These arguments were robustly refuted by the Upper Tribunal. First, the fact that the directors had only one task was irrelevant. SPV companies typically have a single purpose and the Tribunal held that this fact had no bearing on where management and control lay. Second, whilst conceding that that the transactions may have been ‘artificial’ or ‘commercially pointless’, as the Jersey companies were not expecting to be left out of pocket (the UK parent company funded the acquisitions) they were not in fact ‘uncommercial’ from a profit/loss perspective. Third, it was legitimate for the Jersey companies to consider the interests of their parent shareholder. Actions which were in the interests of the parent were, in this case, in the best interests of the Jersey companies.

From the evidence, the Upper Tribunal was satisfied that the Jersey directors had not abdicated their responsibilities, or ceded control. On the contrary, the facts demonstrated that they had been fully engaged in the process, asking for external tax advice and assurances as to the legality of the transactions. The Tribunal was convinced that they knew exactly what they were being asked to decide; they did so understanding their duties; and they complied with those duties.


In light of this case history, how can one best ensure that a company maintains its residency outside the UK? The answer is that it is all about proper corporate governance and following due process, even though this means a more onerous compliance regime than would be observed in relation to a UK resident company. A number of do’s and don’ts are worthy of consideration:


  • simply pay lip service to the place where the board meets;
  • have a majority of UK resident directors, or even an equal number of UK resident and non-resident directors;
  • allow UK based board members to phone in to meetings from the UK;
  • rely on the services of non-UK directors who do not have the necessary skills and experience to make informed decisions, unless they can clearly demonstrate that they put their minds to the decision-making process;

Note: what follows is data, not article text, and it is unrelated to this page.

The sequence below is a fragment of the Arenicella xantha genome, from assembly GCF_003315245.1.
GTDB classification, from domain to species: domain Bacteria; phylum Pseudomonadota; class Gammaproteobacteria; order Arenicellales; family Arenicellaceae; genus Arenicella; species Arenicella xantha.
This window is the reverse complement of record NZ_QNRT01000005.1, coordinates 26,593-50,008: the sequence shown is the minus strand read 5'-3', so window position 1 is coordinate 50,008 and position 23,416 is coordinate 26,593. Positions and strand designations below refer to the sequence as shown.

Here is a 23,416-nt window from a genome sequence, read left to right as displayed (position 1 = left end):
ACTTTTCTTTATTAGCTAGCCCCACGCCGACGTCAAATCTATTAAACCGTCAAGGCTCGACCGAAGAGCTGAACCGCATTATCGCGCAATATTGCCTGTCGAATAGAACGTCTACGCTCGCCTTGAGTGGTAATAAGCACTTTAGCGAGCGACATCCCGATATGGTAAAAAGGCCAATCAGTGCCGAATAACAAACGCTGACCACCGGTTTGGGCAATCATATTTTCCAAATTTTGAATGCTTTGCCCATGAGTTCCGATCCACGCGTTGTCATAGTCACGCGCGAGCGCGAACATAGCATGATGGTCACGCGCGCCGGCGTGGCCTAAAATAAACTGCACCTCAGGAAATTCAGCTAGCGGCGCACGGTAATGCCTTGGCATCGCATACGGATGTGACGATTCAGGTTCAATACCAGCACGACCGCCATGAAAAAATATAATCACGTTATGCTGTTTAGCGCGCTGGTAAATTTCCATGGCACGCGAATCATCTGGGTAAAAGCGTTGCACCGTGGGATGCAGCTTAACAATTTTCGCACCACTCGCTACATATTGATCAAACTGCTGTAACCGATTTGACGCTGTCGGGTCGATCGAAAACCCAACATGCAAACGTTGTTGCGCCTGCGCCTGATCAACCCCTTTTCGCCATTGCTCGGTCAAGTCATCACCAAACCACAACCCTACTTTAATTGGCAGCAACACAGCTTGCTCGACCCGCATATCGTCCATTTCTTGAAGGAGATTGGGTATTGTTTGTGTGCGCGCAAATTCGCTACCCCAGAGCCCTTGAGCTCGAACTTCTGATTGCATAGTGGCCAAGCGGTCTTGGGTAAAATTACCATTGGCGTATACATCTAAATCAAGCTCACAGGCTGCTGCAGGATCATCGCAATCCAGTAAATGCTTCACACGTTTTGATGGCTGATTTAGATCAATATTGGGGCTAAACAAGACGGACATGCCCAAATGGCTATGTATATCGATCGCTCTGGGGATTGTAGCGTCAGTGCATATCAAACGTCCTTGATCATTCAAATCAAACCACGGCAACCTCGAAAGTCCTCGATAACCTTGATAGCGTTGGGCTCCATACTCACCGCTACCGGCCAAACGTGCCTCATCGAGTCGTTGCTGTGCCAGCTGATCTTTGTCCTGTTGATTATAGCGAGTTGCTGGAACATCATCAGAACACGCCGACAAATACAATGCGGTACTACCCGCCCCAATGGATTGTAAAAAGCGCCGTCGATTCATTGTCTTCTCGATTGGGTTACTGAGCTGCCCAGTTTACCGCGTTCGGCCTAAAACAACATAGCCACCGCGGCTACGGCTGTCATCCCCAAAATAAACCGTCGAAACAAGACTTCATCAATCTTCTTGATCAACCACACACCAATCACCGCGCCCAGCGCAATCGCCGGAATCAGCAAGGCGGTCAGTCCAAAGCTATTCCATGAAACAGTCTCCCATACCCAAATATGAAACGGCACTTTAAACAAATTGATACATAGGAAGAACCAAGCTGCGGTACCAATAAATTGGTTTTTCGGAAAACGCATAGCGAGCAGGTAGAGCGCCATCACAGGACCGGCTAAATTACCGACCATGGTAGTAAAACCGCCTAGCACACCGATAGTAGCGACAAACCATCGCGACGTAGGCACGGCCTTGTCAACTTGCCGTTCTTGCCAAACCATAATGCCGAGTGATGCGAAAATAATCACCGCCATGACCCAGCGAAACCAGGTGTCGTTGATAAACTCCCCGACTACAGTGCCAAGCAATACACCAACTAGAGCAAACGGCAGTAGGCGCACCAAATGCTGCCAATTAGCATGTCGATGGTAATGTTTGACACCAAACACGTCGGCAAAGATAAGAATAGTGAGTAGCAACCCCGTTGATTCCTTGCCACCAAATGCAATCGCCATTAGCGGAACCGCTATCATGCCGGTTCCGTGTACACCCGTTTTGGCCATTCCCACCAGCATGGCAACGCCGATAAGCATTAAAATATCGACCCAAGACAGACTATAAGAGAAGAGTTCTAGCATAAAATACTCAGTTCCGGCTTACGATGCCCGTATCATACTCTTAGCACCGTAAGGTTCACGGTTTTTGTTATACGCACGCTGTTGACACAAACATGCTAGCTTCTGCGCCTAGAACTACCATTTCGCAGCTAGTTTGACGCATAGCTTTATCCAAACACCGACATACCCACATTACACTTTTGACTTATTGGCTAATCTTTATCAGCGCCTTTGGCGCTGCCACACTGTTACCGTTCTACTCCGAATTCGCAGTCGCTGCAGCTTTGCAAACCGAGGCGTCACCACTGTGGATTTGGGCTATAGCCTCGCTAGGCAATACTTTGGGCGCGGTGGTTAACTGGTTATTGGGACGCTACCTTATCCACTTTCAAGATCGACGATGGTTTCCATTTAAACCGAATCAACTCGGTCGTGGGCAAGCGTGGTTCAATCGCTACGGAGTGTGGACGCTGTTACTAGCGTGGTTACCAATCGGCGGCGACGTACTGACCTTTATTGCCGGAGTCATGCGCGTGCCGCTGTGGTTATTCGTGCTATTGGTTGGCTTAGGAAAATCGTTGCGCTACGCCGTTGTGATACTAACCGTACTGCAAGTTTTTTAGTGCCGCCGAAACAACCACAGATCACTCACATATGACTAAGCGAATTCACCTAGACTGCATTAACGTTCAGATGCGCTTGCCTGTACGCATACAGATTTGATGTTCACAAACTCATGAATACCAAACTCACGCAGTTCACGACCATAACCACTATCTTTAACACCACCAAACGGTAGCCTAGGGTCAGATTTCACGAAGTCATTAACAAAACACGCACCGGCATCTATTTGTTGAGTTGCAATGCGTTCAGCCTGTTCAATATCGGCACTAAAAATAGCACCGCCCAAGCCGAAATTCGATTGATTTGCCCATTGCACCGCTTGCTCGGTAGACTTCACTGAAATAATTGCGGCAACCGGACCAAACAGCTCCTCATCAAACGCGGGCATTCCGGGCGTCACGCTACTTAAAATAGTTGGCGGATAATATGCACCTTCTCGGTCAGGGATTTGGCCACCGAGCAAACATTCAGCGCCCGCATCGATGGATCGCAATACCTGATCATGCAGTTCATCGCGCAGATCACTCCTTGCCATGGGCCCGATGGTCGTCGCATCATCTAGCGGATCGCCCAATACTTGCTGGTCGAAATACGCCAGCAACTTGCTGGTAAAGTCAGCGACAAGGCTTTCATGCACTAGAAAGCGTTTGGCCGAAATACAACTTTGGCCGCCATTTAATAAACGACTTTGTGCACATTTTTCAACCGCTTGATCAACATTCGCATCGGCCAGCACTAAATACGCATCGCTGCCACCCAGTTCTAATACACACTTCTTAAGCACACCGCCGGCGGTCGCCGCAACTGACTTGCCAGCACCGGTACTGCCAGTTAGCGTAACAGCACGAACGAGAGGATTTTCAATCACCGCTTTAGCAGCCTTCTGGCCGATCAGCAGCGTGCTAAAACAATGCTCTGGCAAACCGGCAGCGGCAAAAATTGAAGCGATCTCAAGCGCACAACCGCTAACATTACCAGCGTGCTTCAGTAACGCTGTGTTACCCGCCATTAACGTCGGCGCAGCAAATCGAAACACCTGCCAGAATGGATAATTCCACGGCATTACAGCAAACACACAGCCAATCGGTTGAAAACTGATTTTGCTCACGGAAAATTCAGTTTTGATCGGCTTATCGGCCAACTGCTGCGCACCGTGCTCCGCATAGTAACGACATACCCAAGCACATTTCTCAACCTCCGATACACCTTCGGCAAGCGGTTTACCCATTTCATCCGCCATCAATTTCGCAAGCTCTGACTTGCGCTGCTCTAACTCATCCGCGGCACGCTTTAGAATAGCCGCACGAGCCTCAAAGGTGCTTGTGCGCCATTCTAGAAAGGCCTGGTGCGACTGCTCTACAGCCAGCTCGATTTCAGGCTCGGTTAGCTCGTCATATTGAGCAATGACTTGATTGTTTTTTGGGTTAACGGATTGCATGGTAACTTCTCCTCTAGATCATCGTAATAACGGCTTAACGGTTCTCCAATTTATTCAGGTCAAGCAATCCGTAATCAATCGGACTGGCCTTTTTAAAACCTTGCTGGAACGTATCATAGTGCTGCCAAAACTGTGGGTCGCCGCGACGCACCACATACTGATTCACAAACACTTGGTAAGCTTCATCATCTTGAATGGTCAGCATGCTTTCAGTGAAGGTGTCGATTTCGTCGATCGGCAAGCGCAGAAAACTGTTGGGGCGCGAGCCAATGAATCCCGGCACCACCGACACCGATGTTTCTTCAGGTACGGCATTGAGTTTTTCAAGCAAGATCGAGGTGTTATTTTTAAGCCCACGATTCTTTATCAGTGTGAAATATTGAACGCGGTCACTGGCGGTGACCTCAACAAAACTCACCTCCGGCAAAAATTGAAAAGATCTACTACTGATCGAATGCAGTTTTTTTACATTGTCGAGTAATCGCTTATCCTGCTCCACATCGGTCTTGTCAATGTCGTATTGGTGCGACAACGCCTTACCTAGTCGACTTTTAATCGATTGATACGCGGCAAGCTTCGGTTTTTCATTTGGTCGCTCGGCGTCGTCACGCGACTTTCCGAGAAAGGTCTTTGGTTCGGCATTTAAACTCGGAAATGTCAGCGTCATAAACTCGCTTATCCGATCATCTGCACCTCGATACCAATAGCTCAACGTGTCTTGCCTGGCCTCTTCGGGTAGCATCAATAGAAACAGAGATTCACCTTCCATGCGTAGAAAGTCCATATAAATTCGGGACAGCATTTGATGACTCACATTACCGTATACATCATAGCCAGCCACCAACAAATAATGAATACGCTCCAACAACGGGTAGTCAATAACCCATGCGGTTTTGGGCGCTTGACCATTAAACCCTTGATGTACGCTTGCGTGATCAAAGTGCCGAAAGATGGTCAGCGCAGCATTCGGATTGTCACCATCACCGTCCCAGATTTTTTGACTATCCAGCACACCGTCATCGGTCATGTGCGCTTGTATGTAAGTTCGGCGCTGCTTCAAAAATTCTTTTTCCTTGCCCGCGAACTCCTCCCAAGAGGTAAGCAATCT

• allow a controlling shareholder or anyone else to run a company’s affairs without reference to the board. Such a person can advise, exhort and persuade – but ultimately the board must make the decisions;
  • rely on board minutes prepared in advance. Pre-prepared board minutes are essential to the completion of any transaction; however, the minute of a meeting in which the decision to undertake the transaction, is a critical document and must demonstrate that the board has applied its mind;
  • allow board members to involve themselves in strategic decisions in the UK without reference to the board.

Do make sure that:

  • the composition of the board, and the location where board meetings are to take place, are appropriate for the business of the company. Business happens in real time and the board may have to convene at short notice;
  • it is clear which decisions in relation to the company’s affairs amount to exercising ‘central management and control’. Typically, these will be strategic decisions; for example, about buying or selling an asset, or raising finance;
  • it is clear to everyone involved that only the board can take strategic decisions and that its meetings will be outside the UK;
  • if UK residents are to be on the board, they are prepared to travel to board meetings outside the UK;
  • the board meets regularly, in keeping with the nature of the company’s business;
  • the board has the information that enables it to make informed decisions on matters of strategy and policy;
  • copies of the information provided to, and considered by, the board are kept;
  • full minutes of board discussions and decisions are retained. Sound or video recordings of board meetings taking place can put the decision-making process beyond doubt.


This publication is a general summary of the law. It should not replace legal advice tailored to your specific circumstances.

© Farrer & Co LLP, July 2019

Want to know more?

Contact us
Back to top